In these times, developing mindfulness is important as a way to achieve calm, clarity and focus.  Mindfulness also assists you to keep things in perspective and to release the creativity that enables you to find innovative solutions to pressing issues.  When you are well-grounded, you can also summon the courage to do the things you need to do to preserve your own integrity and energy and to build and sustain a learning and development culture.  There are many paths to mindfulness and you have to find your own way to develop this state for your own wellness and self-preservation.   Andy Puddicombe, when discussing mindfulness, offers some very pertinent advice:

We can’t change everything that happens in life – but we can change the way we experience it.

9.  Introducing Blended Learning

Blended learning typically involves melding online learning with face-to-face learning.  The need to meet the learning and development needs of rural, regional or remote staff has meant that online learning and other flexible delivery methods are no longer an optional extra but a business necessity.  This need is compounded in times of resource constraint affecting training and travel budgets.  One of the key lessons learned by flexible learning leaders in the VET sector was that online learning involves more than transfer of offline material to a digital form.  Online learning has its own inherent pedagogy and should not be embraced simply as a cost-saving measure.  There are clear development costs and strategic and operational considerations.   One of the proven key success factors of online learning is the level of interactivity achieved – amongst participants and between participants and their online facilitator.  One of the major impediments to the progress of online learning has been a lack of people with online facilitation skills which are developed through practice and coaching support.  Utilising your own content for online learning can certainly help to reduce the initial development costs.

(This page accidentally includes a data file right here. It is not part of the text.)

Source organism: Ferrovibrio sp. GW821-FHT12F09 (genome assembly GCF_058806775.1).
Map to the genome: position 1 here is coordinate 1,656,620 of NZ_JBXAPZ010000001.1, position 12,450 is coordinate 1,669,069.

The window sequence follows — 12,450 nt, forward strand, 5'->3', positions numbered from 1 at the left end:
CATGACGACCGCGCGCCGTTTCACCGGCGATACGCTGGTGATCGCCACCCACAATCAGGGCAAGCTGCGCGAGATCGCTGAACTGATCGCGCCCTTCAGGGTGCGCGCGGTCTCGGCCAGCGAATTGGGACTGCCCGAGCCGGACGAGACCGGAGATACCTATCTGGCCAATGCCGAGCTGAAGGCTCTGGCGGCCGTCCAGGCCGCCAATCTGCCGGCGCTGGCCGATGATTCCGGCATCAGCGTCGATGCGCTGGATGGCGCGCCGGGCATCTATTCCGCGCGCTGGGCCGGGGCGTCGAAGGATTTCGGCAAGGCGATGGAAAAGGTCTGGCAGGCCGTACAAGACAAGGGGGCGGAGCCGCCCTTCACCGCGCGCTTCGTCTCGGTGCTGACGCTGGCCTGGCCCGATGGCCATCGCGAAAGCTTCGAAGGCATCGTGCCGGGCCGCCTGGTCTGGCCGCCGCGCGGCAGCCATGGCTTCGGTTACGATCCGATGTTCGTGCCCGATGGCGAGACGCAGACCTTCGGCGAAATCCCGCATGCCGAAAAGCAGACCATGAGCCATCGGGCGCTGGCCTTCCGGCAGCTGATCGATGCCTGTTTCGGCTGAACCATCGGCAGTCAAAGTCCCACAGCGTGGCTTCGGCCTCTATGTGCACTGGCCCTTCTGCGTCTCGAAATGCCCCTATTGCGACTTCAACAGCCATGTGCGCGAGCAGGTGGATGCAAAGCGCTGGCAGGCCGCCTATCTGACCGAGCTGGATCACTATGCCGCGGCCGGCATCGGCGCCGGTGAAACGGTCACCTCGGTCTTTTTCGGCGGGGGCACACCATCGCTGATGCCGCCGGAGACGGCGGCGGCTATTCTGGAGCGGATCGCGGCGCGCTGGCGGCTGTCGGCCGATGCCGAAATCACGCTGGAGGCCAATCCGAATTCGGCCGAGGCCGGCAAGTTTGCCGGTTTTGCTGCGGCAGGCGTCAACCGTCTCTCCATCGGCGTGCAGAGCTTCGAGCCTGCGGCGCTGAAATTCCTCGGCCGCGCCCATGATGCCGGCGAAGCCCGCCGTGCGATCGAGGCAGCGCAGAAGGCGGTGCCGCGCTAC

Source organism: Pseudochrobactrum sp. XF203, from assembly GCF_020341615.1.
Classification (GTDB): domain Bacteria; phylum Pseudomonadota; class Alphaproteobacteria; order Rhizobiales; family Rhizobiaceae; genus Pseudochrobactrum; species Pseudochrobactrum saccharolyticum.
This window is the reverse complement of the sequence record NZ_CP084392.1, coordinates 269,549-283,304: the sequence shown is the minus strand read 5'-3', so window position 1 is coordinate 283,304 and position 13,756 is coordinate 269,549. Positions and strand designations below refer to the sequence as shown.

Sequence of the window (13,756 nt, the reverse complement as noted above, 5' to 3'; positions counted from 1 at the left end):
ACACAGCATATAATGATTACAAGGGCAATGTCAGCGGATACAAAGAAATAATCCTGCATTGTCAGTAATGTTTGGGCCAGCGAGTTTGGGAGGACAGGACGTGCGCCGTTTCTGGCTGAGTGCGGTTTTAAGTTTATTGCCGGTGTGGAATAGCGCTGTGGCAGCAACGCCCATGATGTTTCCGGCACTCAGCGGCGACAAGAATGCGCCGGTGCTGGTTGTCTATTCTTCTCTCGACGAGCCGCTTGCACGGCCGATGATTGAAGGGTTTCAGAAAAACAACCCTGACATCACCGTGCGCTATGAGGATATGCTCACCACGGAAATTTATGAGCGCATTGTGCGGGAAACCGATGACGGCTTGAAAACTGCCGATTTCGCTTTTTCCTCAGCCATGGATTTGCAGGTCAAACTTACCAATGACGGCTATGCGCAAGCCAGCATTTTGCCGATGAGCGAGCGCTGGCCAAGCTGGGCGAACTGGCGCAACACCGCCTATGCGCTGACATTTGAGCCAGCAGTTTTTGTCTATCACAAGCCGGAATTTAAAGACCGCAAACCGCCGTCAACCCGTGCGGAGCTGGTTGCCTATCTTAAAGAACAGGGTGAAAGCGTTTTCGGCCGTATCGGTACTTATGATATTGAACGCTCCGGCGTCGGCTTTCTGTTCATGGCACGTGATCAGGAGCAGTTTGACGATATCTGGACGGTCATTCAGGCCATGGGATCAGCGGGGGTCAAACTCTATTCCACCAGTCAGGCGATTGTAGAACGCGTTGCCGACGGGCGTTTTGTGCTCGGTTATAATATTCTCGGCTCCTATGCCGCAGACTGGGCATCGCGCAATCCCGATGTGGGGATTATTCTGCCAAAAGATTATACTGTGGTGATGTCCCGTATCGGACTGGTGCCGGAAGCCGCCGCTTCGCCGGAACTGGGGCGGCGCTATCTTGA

10. Action Learning

Action learning, developed in the mid-1940s by Reg Revans, pre-dates Communities of Practice but has a lot in common with the collaborative ethos of the CoP.   The characteristics that tend to differentiate action learning from a Community of Practice are (1) a focus on taking action and learning through action, (2) the diversity of participants, (3) emphasis on “supportive challenge” and (4) explicit valuing of reflection on action.  Often the emphasis in developing action learning groups is diversity through skill mix – the focus is not commonality of profession, trade or craft but the necessary mix of people to achieve an action outcome.

Action learning groups can involve people from different organisations working on quite distinct projects (each person having their own project with action outcomes).  This approach can be embedded in the practices of intact work teams, project teams or special task forces.  A growing use of action learning is the development of learning partnerships between suppliers and purchasers, for example, with IT implementations.  Individuals, too, who are interested in their own personal and professional development and in offering mutual support, can form their own personal action learning set that operates outside their organisational boundaries.


Central to sustainability was the theme of sharing – a willingness to invest time and effort in collaborating with others across your own organisation and in different organisations to provide mutual support for goal achievement.   This was an inspiring and reassuring conclusion about the power of learning for many of us who are facing unprecedented challenges in our organisations and personal careers.